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Does Everyone Use Probabilities? Intuitive and Rational Decisions about Stockholding

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  • Binswanger, Johannes

    ()
    (Tilburg University)

  • Salm, Martin

    ()
    (Tilburg University)

Abstract

We investigate the relationship between subjective probabilities of future stock market returns and decisions about stockholding. Specifically, we examine whether acting upon subjective probabilities is confined to individuals with high cognitive skills. We explore this question using data from the U.S. Health and Retirement Study (HRS). Our empirical analysis is guided by a novel and simple model based on the dual-systems framework from psychology (Kahneman, 2003). In our model, individuals with low cognitive skills make decisions in an intuitive non-probabilistic way based on cues and feelings. Individuals with high cognitive skills make decisions akin to the expected utility model. As predicted by our model, in our empirical analysis we find that there is a significantly stronger association between subjective return probabilities and stockholding decisions for individuals with high cognitive skills, compared to individuals with lower cognitive skills. The paper contributes to a better understanding of the role of cognitive skills in decision making under uncertainty.

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Bibliographic Info

Paper provided by Institute for the Study of Labor (IZA) in its series IZA Discussion Papers with number 7265.

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Length: 45 pages
Date of creation: Mar 2013
Date of revision:
Handle: RePEc:iza:izadps:dp7265

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Related research

Keywords: subjective expectations; probabilities; dual system decision making; cognitive skills; cognitive economics;

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  1. Fang, H. & Keane, M. & Khwaja, A. & Salm, M. & Silverman, D., 2007. "Testing the mechanisms of structural models: The case of the Mickey Mantle effect," Open Access publications from Tilburg University urn:nbn:nl:ui:12-3160131, Tilburg University.
  2. John J. McArdle & James P. Smith & Robert Willis, 2011. "Cognition and Economic Outcomes in the Health and Retirement Survey," NBER Chapters, in: Explorations in the Economics of Aging, pages 209-233 National Bureau of Economic Research, Inc.
  3. Martin Salm, 2010. "Subjective mortality expectations and consumption and saving behaviours among the elderly," Canadian Journal of Economics, Canadian Economics Association, vol. 43(3), pages 1040-1057, August.
  4. Gomes, Francisco J & Michaelides, Alexander, 2005. "Optimal Life-Cycle Asset Allocation: Understanding the Empirical Evidence," CEPR Discussion Papers 4853, C.E.P.R. Discussion Papers.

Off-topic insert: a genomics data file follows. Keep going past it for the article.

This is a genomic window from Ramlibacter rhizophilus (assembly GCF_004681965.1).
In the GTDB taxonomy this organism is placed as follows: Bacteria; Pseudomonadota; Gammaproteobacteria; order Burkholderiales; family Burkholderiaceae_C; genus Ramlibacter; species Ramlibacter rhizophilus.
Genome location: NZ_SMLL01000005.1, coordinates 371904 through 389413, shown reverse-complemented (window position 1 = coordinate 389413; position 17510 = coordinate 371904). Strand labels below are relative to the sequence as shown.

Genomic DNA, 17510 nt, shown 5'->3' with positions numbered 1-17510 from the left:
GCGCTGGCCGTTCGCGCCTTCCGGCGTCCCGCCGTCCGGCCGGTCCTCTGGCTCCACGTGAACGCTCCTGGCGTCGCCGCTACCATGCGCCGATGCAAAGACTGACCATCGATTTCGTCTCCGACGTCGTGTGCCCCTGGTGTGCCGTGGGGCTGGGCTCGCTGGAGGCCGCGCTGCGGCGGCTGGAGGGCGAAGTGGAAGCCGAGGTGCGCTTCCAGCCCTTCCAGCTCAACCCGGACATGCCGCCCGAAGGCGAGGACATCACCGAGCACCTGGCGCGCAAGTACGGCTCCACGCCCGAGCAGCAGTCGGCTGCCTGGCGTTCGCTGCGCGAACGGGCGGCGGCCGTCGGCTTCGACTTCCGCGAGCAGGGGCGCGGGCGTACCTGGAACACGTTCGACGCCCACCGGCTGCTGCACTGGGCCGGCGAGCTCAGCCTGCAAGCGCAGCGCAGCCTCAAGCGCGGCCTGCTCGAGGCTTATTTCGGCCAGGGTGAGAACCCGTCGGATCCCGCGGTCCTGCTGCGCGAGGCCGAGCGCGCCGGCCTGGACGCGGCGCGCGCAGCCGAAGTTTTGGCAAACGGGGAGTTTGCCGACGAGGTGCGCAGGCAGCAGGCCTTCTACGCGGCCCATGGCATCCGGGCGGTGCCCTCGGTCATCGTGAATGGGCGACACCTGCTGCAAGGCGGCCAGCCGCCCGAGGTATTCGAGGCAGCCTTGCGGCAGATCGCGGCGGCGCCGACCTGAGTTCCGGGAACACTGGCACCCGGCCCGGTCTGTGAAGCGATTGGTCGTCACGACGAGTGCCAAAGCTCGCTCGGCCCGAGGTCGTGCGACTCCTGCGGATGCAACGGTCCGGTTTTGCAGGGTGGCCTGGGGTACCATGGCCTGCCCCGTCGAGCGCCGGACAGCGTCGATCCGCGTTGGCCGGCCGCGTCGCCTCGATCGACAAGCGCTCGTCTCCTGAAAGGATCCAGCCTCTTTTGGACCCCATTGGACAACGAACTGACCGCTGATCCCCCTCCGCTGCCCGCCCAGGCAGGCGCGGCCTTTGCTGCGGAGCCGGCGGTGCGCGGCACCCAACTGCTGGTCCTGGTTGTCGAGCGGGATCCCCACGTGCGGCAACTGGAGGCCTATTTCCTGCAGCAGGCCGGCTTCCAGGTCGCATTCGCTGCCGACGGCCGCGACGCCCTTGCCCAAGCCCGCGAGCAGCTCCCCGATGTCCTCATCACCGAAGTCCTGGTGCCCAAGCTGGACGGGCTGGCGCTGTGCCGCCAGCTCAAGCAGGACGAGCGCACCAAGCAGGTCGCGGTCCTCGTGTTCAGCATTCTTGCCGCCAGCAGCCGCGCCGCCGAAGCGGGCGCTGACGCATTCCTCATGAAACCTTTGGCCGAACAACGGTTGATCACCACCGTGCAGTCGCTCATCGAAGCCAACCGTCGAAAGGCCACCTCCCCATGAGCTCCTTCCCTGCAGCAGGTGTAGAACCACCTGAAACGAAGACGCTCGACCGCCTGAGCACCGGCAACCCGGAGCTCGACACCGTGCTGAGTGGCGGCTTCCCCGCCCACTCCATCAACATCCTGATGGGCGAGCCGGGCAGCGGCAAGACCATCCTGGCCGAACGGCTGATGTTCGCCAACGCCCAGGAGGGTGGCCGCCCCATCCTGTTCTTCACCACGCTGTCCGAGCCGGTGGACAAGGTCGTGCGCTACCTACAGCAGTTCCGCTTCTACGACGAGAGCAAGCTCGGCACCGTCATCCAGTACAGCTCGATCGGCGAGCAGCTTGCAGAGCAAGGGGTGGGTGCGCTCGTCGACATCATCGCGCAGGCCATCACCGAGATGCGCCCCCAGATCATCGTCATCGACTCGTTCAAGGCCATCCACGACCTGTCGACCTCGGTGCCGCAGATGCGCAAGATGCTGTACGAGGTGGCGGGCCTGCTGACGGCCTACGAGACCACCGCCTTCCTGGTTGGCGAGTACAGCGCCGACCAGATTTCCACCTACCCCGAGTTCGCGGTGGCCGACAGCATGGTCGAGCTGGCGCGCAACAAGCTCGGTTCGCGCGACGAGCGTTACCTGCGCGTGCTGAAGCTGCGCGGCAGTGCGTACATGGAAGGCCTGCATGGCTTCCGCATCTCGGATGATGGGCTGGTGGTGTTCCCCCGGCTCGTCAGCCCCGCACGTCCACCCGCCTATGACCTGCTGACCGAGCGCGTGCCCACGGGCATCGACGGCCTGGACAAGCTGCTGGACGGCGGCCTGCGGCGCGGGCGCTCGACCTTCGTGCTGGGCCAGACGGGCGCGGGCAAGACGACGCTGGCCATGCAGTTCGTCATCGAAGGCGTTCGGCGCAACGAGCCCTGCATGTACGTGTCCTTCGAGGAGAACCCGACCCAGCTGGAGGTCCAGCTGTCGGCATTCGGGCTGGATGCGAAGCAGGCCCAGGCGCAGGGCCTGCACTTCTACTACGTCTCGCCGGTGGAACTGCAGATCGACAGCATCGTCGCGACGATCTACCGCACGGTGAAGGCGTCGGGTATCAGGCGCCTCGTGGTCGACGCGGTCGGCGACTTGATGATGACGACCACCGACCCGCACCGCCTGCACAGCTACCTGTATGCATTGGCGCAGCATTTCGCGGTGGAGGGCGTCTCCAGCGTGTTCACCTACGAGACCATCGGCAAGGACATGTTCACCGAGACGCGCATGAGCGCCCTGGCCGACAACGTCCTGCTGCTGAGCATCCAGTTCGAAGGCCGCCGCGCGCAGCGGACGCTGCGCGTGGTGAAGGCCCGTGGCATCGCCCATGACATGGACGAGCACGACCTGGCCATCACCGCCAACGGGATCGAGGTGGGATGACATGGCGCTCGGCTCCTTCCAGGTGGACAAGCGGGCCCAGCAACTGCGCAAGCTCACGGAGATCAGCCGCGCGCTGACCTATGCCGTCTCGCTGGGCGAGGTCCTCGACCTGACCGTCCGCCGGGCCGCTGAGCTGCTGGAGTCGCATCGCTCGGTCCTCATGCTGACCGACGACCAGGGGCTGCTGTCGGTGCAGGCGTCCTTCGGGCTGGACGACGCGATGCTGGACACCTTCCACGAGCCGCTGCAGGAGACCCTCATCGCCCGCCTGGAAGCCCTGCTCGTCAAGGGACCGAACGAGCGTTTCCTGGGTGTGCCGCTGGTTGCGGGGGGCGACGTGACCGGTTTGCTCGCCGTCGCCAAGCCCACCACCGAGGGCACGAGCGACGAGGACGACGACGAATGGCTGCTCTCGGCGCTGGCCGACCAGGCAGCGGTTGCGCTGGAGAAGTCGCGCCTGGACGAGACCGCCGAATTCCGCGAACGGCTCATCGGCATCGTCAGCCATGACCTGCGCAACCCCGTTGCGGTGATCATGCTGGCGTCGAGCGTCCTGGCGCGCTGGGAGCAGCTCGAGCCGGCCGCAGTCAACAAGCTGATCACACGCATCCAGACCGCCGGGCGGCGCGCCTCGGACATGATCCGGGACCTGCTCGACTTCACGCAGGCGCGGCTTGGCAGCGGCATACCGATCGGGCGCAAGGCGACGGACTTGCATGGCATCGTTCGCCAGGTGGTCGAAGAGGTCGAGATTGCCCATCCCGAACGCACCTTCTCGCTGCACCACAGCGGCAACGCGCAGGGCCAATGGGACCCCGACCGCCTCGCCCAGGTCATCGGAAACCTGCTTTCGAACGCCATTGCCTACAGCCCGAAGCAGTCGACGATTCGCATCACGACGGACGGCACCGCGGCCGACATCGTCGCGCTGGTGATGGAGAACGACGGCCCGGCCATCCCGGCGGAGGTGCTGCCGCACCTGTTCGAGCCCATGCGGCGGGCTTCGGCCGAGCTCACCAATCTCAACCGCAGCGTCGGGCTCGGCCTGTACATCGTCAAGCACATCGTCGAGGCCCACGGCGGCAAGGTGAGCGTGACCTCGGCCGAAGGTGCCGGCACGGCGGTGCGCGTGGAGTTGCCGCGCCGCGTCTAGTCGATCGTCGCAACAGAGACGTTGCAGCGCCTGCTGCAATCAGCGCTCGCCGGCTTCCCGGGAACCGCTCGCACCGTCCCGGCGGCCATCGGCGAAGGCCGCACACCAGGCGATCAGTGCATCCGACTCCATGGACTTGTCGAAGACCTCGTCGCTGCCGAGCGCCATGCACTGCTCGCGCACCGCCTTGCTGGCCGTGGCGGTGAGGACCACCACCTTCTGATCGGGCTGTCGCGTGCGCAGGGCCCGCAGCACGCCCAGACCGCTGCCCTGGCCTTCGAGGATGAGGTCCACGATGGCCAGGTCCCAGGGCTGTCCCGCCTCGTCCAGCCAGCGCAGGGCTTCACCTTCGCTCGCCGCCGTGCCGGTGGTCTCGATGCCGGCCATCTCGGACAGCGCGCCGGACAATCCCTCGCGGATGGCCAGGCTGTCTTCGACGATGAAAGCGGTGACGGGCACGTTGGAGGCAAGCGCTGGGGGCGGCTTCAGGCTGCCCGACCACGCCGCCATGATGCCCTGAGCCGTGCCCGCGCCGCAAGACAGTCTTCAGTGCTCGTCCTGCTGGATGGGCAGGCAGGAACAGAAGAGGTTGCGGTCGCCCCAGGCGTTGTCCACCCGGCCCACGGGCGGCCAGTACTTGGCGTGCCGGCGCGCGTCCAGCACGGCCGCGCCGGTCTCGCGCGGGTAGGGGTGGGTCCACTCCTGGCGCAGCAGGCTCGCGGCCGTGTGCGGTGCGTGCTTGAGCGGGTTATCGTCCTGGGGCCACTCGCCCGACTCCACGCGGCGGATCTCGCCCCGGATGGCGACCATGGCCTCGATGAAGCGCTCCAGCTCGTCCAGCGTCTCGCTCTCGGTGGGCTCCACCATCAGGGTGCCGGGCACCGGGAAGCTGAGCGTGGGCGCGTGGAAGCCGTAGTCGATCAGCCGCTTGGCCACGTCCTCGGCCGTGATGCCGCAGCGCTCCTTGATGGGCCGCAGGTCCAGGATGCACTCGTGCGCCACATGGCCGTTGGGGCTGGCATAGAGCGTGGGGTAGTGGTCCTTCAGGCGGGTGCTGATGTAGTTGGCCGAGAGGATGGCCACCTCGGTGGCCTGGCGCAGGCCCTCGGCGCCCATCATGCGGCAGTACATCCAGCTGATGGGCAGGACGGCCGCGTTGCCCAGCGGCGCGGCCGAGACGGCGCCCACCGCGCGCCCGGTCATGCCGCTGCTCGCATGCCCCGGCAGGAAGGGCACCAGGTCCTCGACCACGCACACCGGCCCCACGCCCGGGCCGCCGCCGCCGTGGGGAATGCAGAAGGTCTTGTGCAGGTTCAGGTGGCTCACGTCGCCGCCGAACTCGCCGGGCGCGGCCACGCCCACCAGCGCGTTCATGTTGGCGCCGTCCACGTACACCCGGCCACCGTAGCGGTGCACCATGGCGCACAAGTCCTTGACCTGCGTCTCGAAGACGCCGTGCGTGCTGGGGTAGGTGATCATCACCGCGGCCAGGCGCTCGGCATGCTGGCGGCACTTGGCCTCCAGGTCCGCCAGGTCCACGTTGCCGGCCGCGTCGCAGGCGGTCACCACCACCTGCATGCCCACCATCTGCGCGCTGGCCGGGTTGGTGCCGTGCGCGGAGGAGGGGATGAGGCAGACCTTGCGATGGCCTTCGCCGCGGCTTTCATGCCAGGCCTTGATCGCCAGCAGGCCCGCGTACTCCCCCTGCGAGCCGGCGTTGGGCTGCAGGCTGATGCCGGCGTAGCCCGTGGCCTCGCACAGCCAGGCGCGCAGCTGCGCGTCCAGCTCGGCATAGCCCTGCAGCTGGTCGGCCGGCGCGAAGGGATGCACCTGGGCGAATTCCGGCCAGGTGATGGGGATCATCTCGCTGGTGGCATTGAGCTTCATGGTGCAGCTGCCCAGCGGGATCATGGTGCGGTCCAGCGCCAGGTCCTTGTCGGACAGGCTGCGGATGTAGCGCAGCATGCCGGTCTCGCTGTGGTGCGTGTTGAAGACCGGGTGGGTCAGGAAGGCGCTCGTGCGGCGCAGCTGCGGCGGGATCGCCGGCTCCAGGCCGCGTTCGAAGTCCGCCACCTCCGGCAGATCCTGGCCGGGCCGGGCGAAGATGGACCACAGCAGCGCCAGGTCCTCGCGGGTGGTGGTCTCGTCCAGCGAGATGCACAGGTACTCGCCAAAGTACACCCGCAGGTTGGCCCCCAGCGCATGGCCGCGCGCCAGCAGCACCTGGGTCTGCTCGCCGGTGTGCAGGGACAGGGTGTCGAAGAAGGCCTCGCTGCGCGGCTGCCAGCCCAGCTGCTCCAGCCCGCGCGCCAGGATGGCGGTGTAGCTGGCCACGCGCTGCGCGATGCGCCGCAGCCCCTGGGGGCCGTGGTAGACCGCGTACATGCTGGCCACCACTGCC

5. Michael D. Hurd, 2009. "Subjective Probabilities in Household Surveys," Annual Review of Economics, Annual Reviews, vol. 1(1), pages 543-564, 05.
  6. Fabian Gouret & Guillaume Hollard, 2011. "When Kahneman meets Manski: Using dual systems of reasoning to interpret subjective expectations of equity returns," Journal of Applied Econometrics, John Wiley & Sons, Ltd., vol. 26(3), pages 371-392, 04.
  7. Barsky, Robert B, et al, 1997. "Preference Parameters and Behavioral Heterogeneity: An Experimental Approach in the Health and Retirement Study," The Quarterly Journal of Economics, MIT Press, vol. 112(2), pages 537-79, May.
  8. Li Gan & Guan Gong & Michael Hurd & Daniel McFadden, 2004. "Subjective Mortality Risk and Bequests," NBER Working Papers 10789, National Bureau of Economic Research, Inc.
  9. Arie Kapteyn & Kristin J. Kleinjans & Arthur Van Soest, 2007. "Intertemporal Consumption with Directly Measured Welfare Functions and Subjective Expectations," Working Papers 535, RAND Corporation Publications Department.
  10. Carman, Katherine Grace & Kooreman, Peter, 2011. "Flu Shots, Mammograms, and the Perception of Probabilities," IZA Discussion Papers 5739, Institute for the Study of Labor (IZA).
  11. Miles S. Kimball & Claudia R. Sahm & Matthew D. Shapiro, 2007. "Imputing Risk Tolerance from Survey Responses," NBER Working Papers 13337, National Bureau of Economic Research, Inc.
  12. Gábor Kézdi & Robert J. Willis, 2011. "Household Stock Market Beliefs and Learning," NBER Working Papers 17614, National Bureau of Economic Research, Inc.
  13. Adeline Delavande & Michael Perry & Robert Willis, 2006. "Probabilistic Thinking and Early Social Security Claiming," Working Papers wp129, University of Michigan, Michigan Retirement Research Center.
  14. Daniel Kahneman, 2003. "Maps of Bounded Rationality: Psychology for Behavioral Economics," American Economic Review, American Economic Association, vol. 93(5), pages 1449-1475, December.
  15. Alexander Michaelides & Francisco J. Gomes, 2005. "Optimal life cycle asset allocation : understanding the empirical evidence," LSE Research Online Documents on Economics 193, London School of Economics and Political Science, LSE Library.
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